Pennsylvania Online Sports Betting Sites and Mobile Sportsbooks
Pennsylvania Casino and Racetrack Sportsbook Operators
|Casino/Racetrack||Sportsbook Status||Sports Betting Service Provider||Launch Date
|Hollywood Casino at Penn National||Live||William Hill||November 16, 2018|
|Mount Airy Casino Resort||Approved||The Stars Group||TBD|
|Parx||Live||Kambi||January 8, 2019|
|Rivers Casino||Live||Kambi||December 13, 2018|
|South Philadelphia Turf Club||Live||Kambi||January 17, 2019|
|SugarHouse Casino||Live||Kambi||December 15, 2018|
|Harrahs Philadelphia||Live||Scientific Games||January 22, 2019|
|Valley Forge Casino||Approved||FanDuel||March 17, 2019|
|Valley Forge Race and Sportsbook||Live||Kambi||March 12, 2019|
Pennsylvania Online Sports Betting Operators
|Casino/Racetrack||Sportsbook||Sports Betting Service Provider||Launch Date
|Harrah's Philadephia||Harrah's Philadelphia||Scientific Games||Summer 2019|
|Mount Airy Casino Resort||Mount Airy Casino Resort||The Stars Group||Summer 2019|
|Penn National||Penn National||William Hill||Summer 2019|
|Rivers Casino||TBD||Kambi||Summer 2019|
|South Philly Turf Club||South Philly Turf Club||Kambi||Summer 2019|
|SugarHouse Casino||SugarHouse||TBA||Summer 2019|
|Valley Forge Casino||FanDuel||FanDuel||Summer 2019|
General Summary of Sports Betting in Pennsylvania
It seems as though nothing ever happens quickly in Pennsylvania. Sports betting regulations were part of a huge gaming expansion package passed in October 2017. Despite being well positioned to be one of the first states to launch after PASPA was struck down in May 2018 by the United States Supreme Court, we saw four other states go live on sports betting before Pennsylvania casinos were able to take their first bets.
On November 16th, 13 months after legislation was passed legalizing sports betting in the Keystone state, Hollywood Casino at Penn National was the first in Pennsylvania to launch. Almost exactly one month later, Rivers Casino in Pittsburgh and Sugarhouse Casino in Philadelphia became the first in their respective cities to start accepting wagers. One by one, Pennsylvania based casinos began opening their live sportsbooks, including Parx, Harrahs Philadelphia and South Philadephia Turf Club in January. Valley Forge Casino plans to open their FanDuel powered sportsbook on March 17, 2019.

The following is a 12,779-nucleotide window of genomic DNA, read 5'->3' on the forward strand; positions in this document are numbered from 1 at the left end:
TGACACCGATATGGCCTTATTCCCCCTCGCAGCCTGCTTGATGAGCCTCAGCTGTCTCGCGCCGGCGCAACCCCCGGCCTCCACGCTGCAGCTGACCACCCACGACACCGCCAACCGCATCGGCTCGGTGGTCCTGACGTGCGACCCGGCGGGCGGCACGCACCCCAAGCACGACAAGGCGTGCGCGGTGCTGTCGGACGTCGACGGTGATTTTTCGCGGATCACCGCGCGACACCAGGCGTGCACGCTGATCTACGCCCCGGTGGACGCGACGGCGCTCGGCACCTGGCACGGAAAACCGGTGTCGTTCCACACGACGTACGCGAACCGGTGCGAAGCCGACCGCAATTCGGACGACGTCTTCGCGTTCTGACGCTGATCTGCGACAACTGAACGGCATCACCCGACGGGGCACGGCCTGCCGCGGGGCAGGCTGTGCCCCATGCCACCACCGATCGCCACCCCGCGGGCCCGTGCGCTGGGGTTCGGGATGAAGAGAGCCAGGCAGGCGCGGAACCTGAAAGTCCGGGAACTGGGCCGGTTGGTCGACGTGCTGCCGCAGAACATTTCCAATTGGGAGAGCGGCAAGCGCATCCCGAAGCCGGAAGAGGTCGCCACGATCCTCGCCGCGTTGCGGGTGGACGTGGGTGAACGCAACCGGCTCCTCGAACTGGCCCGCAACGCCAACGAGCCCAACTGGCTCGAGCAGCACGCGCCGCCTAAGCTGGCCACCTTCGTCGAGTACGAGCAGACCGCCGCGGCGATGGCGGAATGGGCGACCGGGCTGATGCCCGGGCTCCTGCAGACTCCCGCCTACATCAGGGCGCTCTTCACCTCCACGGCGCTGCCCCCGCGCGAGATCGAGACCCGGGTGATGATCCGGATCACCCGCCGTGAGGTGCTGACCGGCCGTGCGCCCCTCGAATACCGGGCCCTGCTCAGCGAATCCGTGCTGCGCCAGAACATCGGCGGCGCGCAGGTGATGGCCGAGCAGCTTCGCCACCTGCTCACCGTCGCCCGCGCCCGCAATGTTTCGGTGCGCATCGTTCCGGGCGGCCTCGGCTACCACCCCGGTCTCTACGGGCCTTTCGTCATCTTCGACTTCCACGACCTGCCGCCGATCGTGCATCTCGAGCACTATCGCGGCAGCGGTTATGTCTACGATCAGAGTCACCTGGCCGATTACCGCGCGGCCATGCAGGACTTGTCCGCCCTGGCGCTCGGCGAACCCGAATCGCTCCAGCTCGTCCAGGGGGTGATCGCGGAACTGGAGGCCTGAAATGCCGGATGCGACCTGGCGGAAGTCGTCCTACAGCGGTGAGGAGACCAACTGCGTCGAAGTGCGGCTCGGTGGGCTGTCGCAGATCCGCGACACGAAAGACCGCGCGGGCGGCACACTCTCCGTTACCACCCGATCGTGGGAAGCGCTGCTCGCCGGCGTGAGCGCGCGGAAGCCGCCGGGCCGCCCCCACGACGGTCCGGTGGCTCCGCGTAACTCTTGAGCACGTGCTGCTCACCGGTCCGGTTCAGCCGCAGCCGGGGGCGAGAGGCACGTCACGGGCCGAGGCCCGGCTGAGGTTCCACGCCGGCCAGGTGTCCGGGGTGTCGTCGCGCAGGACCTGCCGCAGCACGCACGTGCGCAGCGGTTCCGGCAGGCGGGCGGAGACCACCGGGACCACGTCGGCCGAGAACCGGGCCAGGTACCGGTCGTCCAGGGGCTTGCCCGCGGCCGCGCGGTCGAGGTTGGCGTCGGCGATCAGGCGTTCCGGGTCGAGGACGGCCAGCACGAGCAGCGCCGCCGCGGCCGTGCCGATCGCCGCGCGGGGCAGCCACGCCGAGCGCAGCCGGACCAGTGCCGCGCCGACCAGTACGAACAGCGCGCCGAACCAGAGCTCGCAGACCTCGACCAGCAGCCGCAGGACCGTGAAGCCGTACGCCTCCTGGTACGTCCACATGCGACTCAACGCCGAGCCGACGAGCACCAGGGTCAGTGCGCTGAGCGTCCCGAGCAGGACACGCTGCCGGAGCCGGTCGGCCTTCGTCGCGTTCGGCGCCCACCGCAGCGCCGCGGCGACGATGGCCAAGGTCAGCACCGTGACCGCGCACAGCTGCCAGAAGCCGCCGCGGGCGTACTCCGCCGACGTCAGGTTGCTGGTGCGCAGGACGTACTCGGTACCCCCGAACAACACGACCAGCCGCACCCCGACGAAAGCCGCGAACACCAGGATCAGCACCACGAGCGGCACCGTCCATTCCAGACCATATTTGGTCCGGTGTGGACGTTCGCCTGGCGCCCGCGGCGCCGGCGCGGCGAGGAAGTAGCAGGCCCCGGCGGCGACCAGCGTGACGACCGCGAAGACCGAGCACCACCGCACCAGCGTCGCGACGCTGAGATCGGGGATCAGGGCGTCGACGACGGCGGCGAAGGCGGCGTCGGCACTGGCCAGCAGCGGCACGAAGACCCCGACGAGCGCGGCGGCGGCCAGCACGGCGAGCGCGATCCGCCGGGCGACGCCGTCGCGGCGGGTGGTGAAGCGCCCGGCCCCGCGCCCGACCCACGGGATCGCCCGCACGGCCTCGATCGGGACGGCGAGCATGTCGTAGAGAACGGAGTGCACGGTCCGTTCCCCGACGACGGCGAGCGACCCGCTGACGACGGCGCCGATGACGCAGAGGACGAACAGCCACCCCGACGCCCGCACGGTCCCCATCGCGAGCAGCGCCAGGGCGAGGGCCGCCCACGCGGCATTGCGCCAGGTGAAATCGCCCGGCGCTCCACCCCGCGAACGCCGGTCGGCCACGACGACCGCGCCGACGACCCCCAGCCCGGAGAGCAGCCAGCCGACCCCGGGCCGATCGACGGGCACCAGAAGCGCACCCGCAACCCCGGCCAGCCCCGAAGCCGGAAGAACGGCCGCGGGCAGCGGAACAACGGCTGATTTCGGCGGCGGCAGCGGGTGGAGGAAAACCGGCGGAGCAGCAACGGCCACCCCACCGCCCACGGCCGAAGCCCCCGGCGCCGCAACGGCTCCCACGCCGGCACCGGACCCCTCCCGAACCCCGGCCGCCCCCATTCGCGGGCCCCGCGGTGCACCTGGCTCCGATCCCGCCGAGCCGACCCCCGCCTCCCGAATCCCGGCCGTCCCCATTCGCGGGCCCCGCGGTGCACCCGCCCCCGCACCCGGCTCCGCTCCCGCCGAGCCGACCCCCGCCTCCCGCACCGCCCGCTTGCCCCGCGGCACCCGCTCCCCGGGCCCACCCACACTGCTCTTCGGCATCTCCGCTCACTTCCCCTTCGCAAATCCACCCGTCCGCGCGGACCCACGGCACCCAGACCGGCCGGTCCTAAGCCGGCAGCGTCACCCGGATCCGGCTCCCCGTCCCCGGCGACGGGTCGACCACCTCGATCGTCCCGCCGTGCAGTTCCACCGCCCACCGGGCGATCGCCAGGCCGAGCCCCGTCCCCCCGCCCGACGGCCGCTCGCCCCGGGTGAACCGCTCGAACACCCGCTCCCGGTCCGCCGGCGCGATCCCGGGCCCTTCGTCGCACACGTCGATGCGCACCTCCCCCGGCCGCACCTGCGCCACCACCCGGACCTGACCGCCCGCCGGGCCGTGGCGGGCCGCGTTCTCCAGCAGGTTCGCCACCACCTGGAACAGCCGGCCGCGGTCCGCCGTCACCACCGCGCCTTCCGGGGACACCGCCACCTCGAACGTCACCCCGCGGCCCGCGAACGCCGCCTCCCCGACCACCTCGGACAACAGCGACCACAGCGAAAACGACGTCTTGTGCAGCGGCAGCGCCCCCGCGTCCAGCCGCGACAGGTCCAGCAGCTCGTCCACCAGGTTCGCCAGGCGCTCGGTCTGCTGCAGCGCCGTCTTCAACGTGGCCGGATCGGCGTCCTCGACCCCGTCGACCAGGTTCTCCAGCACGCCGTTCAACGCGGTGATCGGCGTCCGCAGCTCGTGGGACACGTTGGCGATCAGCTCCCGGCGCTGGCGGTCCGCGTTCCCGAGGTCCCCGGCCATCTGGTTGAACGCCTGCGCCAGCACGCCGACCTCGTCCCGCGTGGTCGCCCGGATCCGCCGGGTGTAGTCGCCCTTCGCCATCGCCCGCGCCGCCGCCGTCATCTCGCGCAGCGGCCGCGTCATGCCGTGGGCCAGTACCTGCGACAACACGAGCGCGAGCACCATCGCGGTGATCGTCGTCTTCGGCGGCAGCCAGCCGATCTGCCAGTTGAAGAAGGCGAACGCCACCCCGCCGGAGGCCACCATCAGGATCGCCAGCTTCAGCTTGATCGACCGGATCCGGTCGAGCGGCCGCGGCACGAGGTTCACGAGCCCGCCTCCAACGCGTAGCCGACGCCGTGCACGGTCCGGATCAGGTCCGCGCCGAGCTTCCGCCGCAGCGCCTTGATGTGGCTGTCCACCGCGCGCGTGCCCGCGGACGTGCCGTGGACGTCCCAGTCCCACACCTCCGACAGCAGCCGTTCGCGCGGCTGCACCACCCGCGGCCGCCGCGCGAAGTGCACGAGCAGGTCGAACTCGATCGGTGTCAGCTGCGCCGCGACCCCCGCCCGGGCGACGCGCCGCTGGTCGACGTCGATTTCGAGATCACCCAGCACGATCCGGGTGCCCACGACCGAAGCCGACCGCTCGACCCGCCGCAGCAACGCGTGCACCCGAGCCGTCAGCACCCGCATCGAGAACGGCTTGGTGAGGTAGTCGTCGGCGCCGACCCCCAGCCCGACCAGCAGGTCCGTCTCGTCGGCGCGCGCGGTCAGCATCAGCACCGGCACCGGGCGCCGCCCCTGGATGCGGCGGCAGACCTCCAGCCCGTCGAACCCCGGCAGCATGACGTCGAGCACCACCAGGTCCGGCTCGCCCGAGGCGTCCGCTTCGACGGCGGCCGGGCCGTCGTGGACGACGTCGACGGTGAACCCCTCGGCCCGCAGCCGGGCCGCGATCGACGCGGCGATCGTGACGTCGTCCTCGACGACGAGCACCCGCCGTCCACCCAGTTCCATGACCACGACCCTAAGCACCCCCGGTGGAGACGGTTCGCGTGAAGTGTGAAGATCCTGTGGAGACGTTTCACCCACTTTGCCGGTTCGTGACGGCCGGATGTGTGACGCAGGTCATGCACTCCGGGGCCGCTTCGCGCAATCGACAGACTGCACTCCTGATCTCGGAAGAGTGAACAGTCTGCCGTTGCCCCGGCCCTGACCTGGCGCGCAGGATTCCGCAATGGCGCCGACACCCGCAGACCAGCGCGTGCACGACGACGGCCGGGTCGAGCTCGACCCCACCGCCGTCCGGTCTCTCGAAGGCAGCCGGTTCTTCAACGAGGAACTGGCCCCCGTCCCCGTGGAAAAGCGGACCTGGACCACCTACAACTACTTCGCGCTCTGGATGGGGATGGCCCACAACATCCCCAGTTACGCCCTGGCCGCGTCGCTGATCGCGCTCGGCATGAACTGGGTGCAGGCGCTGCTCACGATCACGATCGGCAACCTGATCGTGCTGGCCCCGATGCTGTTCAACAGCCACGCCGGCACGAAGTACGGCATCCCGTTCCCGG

Mobile and online sportsbetting has been even slower to launch. The original projected launch date of April 2019 has been pushed back once again due to the DOJ reversal of their 2011 interpretation of the wire act. At a recent meeting of the PGCB, it was announced that all online gaming and sports betting will have a June/July launch date, but we shall see if that gets pushed back again in the coming months.
The reason for the state’s slow progress to the sports betting market is simple: Pennsylvania’s initial licenses and regulations are far too restrictive. Operators that wish to offer sports betting – which is limited to the state’s 12 land-based casinos – must pony up a $10 million license fee and adhere to a 36+% tax rate.
As a result of Pennsylvania’s outrageously high license fee and tax regulations, it was no surprise that zero operators applied for a sports betting license when the state opened up the application process on May 31. It wasn’t until over two months later, in August, that Penn National and then Parx coughed up for the first sports betting certificates in Pennsylvania.
Nonetheless, we encourage you to watch this space for more Pennsylvania sports betting content from RotoGrinders, including Pennsylvania online sportsbook reviews, as we’re happy to be your expert on all things about sports betting in Pennsylvania!
Pennsylvania Sports Betting Legislative Landscape
You can get a full glimpse of the state of the sports betting legislative landscape of Pennsylvania by reading the state’s gambling bill, which includes sports betting.
What follows is a brief snapshot of Pennsylvania’s legislative landscape as it pertains to sports betting:
- Sports betting is fully legalized and regulated in the facilities of PA slot licensees (land-based casinos and racetracks)
- Mobile and digital wagering was also legalized and regulated
- Wagers are expected to be accepted on all professional sports and most college events
- Required licenses and associated fees for slot machine license holders wishing to offer sports betting in Pennsylvania:
- Sports wagering certificate – $10 million
- 34% tax on gross gaming revenue